Senate presidential search exemption advances but it doesn’t have House’s reduced timeframe
Jeff Brandes says Florida does not learn from previous failures in property insurance.

The House revision upset some lawmakers and education lobbyists.

Legislation that would provide a public records exemption on information about applicants seeking a state university or college presidential position is headed to its final committee stop after clearing the Senate Governmental Oversight and Accountability Committee.

However, the Senate bill looks a little different than the House version, which is on to its second committee after garnering approval at its first stop Tuesday.

The measure (SB 520), filed by St. Petersburg Republican Sen. Jeff Brandes, cleared its second committee with one amendment that provided the bill be effective upon becoming law. But as it approaches its third committee, the Senate bill does not have a key amendment tacked on in a House meeting Tuesday — an alteration that changed guidelines in the bill.

As the Senate version stands, the bill would create a public records exemption applicable to the pool of public university and college presidential applicants, though information on the selected finalists would be made available. The legislation provides a 21-day period for information on the finalists to be made public in order for the university or college to receive community feedback.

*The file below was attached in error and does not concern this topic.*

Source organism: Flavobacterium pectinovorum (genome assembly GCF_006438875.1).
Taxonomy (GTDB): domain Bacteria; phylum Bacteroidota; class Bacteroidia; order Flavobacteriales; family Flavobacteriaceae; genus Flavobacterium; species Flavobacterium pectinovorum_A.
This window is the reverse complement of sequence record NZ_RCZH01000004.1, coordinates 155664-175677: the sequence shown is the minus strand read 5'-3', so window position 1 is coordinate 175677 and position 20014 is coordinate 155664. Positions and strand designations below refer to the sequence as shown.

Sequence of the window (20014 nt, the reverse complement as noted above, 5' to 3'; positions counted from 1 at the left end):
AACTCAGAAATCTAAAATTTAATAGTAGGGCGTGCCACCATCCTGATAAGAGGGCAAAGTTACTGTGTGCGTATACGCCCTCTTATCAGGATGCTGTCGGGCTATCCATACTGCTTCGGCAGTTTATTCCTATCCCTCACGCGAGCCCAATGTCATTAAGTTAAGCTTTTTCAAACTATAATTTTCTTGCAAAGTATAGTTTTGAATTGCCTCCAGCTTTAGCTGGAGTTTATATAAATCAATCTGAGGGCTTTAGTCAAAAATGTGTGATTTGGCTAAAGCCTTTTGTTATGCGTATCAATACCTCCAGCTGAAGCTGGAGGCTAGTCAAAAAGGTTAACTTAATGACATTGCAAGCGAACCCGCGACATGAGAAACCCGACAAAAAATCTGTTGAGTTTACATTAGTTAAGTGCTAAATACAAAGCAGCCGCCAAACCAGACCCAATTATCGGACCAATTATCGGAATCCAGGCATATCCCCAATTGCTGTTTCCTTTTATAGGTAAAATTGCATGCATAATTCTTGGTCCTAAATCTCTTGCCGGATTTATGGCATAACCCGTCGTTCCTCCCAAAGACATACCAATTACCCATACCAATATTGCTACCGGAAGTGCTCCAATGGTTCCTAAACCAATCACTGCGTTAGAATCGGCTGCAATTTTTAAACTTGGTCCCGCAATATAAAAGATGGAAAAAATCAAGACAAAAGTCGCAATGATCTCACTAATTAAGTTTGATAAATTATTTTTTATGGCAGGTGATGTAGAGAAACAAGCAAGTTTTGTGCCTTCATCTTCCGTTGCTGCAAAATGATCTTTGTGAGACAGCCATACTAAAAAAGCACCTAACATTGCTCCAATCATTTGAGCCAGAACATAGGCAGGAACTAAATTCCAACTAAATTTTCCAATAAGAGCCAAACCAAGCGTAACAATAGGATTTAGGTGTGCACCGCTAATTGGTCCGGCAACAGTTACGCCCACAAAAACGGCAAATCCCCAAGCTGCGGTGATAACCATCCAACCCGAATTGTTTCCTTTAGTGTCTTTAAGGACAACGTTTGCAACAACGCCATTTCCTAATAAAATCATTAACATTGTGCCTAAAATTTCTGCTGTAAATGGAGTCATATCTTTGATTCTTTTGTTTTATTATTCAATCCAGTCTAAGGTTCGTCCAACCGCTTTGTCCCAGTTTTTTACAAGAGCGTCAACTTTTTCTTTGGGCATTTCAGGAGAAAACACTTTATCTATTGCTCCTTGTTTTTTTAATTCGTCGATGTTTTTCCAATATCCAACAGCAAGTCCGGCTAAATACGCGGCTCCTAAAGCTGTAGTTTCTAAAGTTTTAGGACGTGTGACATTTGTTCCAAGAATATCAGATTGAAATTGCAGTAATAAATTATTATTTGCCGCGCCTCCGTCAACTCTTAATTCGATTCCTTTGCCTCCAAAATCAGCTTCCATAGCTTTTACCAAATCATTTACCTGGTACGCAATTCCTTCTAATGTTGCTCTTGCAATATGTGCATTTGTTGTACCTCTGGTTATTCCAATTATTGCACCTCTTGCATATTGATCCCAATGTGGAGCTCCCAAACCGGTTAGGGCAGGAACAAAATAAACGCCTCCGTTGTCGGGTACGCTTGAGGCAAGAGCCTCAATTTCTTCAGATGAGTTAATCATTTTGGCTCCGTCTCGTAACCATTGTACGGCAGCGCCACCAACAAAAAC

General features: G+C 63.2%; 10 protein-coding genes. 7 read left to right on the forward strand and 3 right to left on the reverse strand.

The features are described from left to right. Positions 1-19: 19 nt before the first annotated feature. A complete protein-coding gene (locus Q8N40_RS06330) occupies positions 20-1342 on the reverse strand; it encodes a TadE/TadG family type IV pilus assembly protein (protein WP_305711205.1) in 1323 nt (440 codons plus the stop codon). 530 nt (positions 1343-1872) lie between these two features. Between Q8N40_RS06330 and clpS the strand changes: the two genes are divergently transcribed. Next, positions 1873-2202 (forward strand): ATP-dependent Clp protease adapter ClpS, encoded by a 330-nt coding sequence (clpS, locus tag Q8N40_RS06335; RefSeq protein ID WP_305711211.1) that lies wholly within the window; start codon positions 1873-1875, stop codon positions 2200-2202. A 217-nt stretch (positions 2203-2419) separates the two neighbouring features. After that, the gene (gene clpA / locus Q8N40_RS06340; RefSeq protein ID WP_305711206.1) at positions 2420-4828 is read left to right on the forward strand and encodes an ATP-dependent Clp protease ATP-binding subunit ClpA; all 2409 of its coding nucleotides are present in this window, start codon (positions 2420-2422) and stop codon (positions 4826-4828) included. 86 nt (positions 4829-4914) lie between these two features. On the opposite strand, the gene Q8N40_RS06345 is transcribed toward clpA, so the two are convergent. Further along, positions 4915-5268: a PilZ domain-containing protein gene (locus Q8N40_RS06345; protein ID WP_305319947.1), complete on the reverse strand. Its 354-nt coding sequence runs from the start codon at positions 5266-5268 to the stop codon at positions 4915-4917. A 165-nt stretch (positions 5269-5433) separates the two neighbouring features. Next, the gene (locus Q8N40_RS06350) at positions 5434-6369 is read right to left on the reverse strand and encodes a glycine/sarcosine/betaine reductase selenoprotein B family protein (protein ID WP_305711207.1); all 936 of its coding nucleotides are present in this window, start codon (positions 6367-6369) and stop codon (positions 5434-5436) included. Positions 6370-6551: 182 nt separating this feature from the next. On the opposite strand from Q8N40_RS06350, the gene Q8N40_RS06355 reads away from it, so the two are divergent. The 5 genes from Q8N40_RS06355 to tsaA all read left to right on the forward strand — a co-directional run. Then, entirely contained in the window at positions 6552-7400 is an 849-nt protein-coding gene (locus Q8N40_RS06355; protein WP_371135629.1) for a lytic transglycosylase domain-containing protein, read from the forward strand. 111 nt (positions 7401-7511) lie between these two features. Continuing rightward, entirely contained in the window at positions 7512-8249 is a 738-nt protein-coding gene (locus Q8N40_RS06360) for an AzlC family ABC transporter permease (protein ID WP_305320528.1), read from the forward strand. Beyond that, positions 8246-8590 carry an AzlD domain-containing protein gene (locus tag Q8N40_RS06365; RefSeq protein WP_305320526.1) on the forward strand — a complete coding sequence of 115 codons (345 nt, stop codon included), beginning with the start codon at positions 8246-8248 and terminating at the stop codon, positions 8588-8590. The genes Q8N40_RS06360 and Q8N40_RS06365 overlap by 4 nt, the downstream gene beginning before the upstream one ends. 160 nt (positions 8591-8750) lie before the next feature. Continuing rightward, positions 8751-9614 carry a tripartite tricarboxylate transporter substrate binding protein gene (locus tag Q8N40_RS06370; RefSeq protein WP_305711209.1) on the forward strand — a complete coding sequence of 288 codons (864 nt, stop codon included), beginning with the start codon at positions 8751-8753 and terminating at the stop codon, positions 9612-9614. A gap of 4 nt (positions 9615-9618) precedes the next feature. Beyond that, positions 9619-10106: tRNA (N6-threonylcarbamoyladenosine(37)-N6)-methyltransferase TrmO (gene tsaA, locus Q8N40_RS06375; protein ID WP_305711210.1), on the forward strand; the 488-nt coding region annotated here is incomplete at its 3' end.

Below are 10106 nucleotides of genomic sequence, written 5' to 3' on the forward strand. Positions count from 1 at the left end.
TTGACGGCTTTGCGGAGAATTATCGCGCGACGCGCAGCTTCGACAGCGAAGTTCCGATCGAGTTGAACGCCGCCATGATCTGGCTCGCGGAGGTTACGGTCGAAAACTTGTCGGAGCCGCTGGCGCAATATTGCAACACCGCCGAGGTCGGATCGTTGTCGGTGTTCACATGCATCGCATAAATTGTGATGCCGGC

But that timeframe was reduced in the House version via an amendment Tuesday. The amendment, put forth by bill sponsor Sam Garrison, reduced the timeframe to 14 days.

The revision upset some lawmakers and education lobbyists, who argued it further restrained Florida’s Sunshine Law. Some lawmakers who originally supported the legislation voted against the amended bill.

It’s possible the Senate version will be amended in the coming weeks. But with negative pushback and eight years of trying to get the legislation passed, senators could stand pat.

This year, the bill also is facing unique criticism from opponents drawing from Gov. Ron DeSantis’ State of the State Address, in which the Governor described the state as “freedom’s vanguard.”

However, proponents of the legislation say it is necessary in order to improve the pool of applicants to state university and college presidential positions.

Because the bill would create a public records exemption, it requires a two-thirds vote of each legislative chamber to become law.

Brandes has sponsored the bill for several years now, and this will be the proposal’s eighth time trying to cross the finish line in Florida’s Legislature.

Kelly Hayes

Kelly Hayes studied journalism and political science at the University of Florida. Kelly was born and raised in Tampa Bay. A recent graduate, she enjoys government and legal reporting. She has experience covering the Florida Legislature as well as local government, and is a proud Alligator alum. You can reach Kelly at [email protected].


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